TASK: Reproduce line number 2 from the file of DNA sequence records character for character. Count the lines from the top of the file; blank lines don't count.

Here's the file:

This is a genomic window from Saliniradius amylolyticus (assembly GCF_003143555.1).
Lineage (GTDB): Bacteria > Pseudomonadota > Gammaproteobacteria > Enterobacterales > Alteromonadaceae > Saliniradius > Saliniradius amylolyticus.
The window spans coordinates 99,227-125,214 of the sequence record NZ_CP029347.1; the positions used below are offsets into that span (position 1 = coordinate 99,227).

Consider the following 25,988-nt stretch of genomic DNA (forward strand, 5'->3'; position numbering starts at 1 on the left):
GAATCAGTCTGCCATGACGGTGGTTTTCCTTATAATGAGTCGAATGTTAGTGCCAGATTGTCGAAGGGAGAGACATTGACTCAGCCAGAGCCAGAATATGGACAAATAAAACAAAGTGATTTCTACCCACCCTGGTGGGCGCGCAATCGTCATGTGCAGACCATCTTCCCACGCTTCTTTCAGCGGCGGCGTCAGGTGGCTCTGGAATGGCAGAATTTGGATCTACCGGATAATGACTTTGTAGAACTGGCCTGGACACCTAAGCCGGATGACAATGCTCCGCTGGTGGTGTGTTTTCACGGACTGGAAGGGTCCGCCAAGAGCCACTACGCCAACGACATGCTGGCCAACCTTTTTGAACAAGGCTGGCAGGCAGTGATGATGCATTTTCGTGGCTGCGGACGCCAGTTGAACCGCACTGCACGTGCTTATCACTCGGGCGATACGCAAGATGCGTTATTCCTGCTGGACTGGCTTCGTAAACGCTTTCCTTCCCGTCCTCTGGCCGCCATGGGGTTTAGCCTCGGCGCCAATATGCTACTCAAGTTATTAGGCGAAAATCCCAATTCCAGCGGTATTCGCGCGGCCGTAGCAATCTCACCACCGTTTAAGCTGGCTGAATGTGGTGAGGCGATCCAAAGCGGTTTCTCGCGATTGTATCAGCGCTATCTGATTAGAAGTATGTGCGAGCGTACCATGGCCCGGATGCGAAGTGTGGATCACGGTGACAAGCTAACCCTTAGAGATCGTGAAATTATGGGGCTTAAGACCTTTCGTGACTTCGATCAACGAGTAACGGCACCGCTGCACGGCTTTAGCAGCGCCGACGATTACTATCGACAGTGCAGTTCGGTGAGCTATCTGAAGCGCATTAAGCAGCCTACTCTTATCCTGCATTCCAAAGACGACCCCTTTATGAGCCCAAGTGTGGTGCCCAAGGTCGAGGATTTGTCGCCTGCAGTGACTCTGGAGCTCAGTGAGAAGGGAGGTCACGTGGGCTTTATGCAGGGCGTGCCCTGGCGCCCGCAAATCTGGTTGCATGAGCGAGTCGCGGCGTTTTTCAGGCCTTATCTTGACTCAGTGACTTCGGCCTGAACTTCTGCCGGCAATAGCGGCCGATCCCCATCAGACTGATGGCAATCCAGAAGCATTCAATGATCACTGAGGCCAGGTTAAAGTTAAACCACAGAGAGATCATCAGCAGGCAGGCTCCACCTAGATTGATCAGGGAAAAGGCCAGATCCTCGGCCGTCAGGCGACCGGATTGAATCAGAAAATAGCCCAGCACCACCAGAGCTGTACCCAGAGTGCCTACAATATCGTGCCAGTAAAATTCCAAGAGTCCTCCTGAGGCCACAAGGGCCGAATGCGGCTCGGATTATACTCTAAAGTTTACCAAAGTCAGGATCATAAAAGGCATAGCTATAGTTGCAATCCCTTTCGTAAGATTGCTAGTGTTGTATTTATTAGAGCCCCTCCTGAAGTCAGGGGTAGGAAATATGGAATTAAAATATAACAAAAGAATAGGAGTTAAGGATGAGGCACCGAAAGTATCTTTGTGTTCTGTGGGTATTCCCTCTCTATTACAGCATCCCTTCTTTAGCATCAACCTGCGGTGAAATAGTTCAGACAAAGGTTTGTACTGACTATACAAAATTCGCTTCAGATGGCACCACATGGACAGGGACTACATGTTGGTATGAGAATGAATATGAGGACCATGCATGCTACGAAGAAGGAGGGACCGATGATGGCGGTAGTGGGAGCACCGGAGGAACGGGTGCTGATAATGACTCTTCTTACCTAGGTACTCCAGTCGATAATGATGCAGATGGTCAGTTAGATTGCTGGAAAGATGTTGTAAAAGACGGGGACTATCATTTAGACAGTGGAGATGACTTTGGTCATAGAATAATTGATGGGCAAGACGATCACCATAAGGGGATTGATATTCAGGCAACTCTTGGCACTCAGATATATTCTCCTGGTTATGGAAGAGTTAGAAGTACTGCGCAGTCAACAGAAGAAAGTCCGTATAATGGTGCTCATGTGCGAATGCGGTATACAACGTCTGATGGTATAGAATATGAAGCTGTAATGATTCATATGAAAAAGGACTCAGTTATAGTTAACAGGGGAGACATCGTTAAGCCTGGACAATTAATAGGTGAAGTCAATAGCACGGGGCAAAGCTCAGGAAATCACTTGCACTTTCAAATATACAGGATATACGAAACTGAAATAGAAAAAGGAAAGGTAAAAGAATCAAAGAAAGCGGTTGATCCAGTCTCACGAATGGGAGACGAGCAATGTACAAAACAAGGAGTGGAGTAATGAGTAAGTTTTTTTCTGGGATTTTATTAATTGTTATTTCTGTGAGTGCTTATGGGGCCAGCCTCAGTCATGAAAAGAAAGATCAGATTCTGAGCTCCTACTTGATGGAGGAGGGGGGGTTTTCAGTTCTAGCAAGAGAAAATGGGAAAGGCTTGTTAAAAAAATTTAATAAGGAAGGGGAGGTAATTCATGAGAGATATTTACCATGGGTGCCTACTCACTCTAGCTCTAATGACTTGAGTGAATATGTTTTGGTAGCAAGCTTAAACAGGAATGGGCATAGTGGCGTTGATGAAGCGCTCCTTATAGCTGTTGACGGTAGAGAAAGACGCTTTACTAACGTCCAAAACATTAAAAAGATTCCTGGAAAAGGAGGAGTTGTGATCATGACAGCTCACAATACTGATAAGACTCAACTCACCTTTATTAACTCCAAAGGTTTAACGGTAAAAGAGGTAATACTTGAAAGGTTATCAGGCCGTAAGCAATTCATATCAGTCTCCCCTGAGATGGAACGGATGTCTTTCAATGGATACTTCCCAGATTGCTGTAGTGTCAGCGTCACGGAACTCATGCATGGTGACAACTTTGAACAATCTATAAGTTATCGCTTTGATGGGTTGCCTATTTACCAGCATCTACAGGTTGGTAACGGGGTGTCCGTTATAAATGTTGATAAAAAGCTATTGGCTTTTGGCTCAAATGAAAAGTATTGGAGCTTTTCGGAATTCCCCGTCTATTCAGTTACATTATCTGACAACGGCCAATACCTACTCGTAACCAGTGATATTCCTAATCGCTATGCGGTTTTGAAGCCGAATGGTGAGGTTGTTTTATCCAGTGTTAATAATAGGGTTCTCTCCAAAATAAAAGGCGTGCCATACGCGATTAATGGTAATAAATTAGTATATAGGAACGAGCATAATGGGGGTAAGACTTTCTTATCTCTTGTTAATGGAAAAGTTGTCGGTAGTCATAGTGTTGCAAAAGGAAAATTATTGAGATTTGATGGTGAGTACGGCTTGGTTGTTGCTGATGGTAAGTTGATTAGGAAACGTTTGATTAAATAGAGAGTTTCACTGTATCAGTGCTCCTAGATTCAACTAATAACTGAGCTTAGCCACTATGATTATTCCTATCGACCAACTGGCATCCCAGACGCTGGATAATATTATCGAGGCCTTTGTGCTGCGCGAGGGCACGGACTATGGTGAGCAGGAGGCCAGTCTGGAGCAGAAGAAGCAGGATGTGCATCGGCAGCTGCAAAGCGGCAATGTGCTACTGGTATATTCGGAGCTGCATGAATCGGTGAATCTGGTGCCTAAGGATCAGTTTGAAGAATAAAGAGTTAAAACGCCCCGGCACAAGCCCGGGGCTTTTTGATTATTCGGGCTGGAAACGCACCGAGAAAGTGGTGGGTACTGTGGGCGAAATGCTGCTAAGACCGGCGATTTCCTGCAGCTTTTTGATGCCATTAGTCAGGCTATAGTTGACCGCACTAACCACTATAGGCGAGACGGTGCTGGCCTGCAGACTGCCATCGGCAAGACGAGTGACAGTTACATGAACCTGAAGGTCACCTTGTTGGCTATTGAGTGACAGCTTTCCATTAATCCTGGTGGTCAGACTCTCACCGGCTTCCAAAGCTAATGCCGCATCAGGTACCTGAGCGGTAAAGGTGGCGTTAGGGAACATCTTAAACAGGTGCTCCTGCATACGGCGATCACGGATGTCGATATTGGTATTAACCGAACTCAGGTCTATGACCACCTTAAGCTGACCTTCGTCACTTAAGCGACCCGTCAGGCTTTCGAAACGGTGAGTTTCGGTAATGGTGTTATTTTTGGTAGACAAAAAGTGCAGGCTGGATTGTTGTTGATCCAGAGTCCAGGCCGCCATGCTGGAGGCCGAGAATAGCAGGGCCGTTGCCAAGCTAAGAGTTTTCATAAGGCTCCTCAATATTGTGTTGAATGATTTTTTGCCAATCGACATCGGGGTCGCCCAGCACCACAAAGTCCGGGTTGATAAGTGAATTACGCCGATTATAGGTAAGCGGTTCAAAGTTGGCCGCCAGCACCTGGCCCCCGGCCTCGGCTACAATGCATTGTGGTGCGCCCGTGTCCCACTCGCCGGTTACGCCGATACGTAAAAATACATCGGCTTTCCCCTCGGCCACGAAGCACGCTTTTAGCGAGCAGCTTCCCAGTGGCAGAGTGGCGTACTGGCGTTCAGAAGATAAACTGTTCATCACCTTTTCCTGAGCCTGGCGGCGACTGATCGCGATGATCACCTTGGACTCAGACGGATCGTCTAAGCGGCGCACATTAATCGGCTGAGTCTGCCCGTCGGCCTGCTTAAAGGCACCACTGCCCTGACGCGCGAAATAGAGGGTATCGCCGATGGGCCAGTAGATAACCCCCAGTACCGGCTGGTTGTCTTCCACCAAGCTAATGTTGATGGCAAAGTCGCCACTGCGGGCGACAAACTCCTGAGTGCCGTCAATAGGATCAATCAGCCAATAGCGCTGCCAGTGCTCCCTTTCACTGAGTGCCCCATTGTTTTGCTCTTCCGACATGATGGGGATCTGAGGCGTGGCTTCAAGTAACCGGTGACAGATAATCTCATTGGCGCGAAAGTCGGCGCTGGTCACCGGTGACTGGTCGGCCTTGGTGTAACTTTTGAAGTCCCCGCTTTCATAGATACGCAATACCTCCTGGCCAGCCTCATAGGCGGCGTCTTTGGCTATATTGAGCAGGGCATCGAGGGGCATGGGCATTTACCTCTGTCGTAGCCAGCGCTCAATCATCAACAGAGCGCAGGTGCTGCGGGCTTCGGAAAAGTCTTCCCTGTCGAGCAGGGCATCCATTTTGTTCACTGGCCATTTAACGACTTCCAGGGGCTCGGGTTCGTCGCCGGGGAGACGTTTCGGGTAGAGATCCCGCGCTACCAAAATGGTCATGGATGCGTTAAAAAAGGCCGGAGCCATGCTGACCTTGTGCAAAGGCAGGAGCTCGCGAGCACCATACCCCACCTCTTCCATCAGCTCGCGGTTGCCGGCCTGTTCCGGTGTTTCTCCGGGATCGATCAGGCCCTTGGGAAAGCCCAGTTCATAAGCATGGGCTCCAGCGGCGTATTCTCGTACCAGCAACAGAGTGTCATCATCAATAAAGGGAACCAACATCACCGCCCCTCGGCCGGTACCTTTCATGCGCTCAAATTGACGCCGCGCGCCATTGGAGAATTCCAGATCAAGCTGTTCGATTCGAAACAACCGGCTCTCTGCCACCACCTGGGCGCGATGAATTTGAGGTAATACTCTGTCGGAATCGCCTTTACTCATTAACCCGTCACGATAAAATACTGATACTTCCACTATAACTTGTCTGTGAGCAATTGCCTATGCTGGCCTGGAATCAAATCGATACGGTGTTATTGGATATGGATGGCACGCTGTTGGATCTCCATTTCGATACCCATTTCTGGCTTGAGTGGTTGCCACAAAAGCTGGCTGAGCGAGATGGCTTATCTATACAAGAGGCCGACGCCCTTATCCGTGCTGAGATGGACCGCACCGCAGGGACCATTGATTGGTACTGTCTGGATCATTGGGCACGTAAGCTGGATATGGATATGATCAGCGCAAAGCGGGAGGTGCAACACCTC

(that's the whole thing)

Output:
Lineage (GTDB): Bacteria > Pseudomonadota > Gammaproteobacteria > Enterobacterales > Alteromonadaceae > Saliniradius > Saliniradius amylolyticus.